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Masterclass & Conference

ISCAP

Quando

14 > 14.06.2018 · 18:30 > 20:00

Onde

Laboratório 4

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Comparative Issues in Translation of Korean and Indonesian Fiction” & Conference "Recent Images of North Korea in South Korean Popular Culture


Theorists of translation often focus on translation between European languages, but what issues arise when one translates between languages from radically different linguistic and cultural contexts? In this talk, Associate Professor Stephen Epstein of the Victoria University of Wellington will draw on several decades of experience as a translator of Korean and Indonesia fiction to illuminate how literary translation in such situations requires attention to a significantly different set of considerations. Epstein will offer examples from his own work to suggest some of the special features of translating from each language and will also discuss the controversy that arose in regard to Deborah Smith's translation of Han Kang's The Vegetarian, the winner of the 2016 Man Booker International Prize.

Conference "Recent Images of North Korea in South Korean Popular Culture"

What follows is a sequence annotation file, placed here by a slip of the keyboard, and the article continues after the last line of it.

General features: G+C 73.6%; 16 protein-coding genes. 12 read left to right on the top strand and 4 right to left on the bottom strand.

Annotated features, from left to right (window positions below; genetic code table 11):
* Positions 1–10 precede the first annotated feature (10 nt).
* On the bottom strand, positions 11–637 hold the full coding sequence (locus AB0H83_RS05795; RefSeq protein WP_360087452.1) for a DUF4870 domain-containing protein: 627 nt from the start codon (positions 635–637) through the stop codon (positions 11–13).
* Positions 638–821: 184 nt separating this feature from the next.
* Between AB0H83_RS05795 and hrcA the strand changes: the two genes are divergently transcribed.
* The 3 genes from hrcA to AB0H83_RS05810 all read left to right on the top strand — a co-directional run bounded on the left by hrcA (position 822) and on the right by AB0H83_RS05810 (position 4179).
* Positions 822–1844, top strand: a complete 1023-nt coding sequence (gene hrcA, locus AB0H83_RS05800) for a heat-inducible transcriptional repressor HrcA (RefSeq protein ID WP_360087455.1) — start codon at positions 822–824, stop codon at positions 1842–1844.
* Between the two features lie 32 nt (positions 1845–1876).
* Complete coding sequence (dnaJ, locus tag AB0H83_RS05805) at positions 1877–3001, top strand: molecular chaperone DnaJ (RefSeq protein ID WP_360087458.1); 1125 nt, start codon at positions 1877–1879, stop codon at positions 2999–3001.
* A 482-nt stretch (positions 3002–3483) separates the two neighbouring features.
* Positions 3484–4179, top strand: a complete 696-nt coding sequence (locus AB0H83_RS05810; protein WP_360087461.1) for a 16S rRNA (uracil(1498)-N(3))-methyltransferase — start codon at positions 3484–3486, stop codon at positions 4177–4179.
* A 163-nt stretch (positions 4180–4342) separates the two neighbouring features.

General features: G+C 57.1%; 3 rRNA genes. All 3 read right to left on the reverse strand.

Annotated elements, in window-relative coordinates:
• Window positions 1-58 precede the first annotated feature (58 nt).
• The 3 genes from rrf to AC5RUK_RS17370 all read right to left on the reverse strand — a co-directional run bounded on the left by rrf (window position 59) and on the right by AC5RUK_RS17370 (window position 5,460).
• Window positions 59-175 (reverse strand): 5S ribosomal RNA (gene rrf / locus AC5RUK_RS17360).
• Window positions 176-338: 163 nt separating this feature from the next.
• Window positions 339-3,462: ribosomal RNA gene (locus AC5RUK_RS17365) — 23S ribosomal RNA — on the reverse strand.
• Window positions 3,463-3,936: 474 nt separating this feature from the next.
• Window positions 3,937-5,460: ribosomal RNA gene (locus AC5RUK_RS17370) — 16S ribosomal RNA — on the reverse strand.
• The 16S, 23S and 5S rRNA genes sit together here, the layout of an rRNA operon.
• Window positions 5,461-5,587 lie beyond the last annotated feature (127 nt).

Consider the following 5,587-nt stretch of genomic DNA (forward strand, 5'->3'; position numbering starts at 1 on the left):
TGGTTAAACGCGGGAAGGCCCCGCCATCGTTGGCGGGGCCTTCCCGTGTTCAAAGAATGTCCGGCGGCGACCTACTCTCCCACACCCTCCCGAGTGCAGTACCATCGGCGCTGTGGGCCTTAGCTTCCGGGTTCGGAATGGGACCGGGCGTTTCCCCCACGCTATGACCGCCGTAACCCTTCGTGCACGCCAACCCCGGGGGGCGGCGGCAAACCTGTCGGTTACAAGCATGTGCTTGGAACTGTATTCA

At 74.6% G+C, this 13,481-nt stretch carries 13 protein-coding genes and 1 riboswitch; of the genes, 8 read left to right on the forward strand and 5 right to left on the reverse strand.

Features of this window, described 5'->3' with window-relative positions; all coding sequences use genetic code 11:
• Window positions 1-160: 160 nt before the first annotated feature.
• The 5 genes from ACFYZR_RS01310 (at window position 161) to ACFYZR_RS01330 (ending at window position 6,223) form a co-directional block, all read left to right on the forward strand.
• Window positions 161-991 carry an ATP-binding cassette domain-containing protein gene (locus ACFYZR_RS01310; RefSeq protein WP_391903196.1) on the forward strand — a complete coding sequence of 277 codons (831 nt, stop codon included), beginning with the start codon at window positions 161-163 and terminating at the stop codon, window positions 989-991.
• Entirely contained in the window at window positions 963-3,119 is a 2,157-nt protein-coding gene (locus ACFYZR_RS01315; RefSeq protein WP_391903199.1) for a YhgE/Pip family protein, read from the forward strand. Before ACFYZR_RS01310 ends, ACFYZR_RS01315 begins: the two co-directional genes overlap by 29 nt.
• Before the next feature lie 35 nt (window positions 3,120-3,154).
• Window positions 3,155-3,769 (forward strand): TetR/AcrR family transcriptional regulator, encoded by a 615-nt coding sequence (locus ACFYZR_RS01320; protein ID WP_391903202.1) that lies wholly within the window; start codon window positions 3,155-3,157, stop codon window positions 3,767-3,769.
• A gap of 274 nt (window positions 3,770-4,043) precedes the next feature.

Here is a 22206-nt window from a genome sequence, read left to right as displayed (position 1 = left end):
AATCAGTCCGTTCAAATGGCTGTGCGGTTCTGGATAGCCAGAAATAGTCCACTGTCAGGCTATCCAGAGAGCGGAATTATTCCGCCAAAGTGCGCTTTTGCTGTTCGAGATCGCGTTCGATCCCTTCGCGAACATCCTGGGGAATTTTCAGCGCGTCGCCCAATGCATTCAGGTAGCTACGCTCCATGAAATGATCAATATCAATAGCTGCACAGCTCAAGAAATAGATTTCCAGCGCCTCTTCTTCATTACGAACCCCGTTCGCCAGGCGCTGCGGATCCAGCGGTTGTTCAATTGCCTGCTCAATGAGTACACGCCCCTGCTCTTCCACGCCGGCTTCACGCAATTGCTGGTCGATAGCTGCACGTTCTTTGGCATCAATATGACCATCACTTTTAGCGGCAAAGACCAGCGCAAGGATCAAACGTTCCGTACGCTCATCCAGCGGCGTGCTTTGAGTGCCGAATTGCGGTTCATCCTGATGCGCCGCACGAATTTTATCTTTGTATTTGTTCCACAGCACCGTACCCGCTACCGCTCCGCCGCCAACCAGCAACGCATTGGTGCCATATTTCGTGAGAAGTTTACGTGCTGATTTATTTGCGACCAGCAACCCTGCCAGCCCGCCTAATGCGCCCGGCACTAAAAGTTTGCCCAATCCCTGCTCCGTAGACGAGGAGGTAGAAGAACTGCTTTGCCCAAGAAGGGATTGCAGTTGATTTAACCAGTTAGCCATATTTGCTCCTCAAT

Friday, June 15, 14:30, sala de leitura informal da Biblioteca do ISCAP.

In recent years, South Korea has experienced significant changes in popular discourse about the North. Until the advent of the so-called "Sunshine Policy", Southern portraits of North Koreans had been largely monochromatic, treating counterparts across the 38th Parallel as evil Communists or brainwashed automatons. From the turn of the millennium, though, previously unimaginable depictions of North Korea and North Koreans emerged. In this talk, Stephen Epstein will discuss such striking recent trends in South Korean popular culture as films that feature North Korean spies as sympathetically treated protagonists and television shows that feature North Korean defectors in order to illuminate how South Korea collectively imagines its estranged sibling, a nation that is currently commanding the world’s attention.

Stephen Epstein (Victoria University of Wellington, New Zealand)

Associate Professor Stephen J Epstein is the Director of the Asian Languages & Cultures Programme at Victoria University of Wellington in New Zealand, and served as the 2013-14 President of the New Zealand Asian Studies Society. He has published widely on contemporary Korean society, literature and popular culture and translated numerous pieces of Korean and Indonesian fiction, including Who Ate Up All The Shinga? by Park Wan-suh (Columbia University Press, 2009), The Long Road by Kim In-suk (MerwinAsia, 2010), Telegram by Putu Wijaya (Lontar Foundation, 2011) and Apple and Knife by Intan Paramaditha (BrowBooks, 2018). Epstein has also published widely on contemporary Korean society, literature and popular culture has also co-produced two documentaries on the Korean indie music scene, Us & Them: Korean Indie Rock in a K-pop world (2014) and Our Nation: A Korean Punk Rock Community (2002). He is currently translating Intan Paramaditha's The Wandering: Choose Your Own Red Shoe Adventure, which will appear with Penguin Random House in 2020.

Autor

CEI

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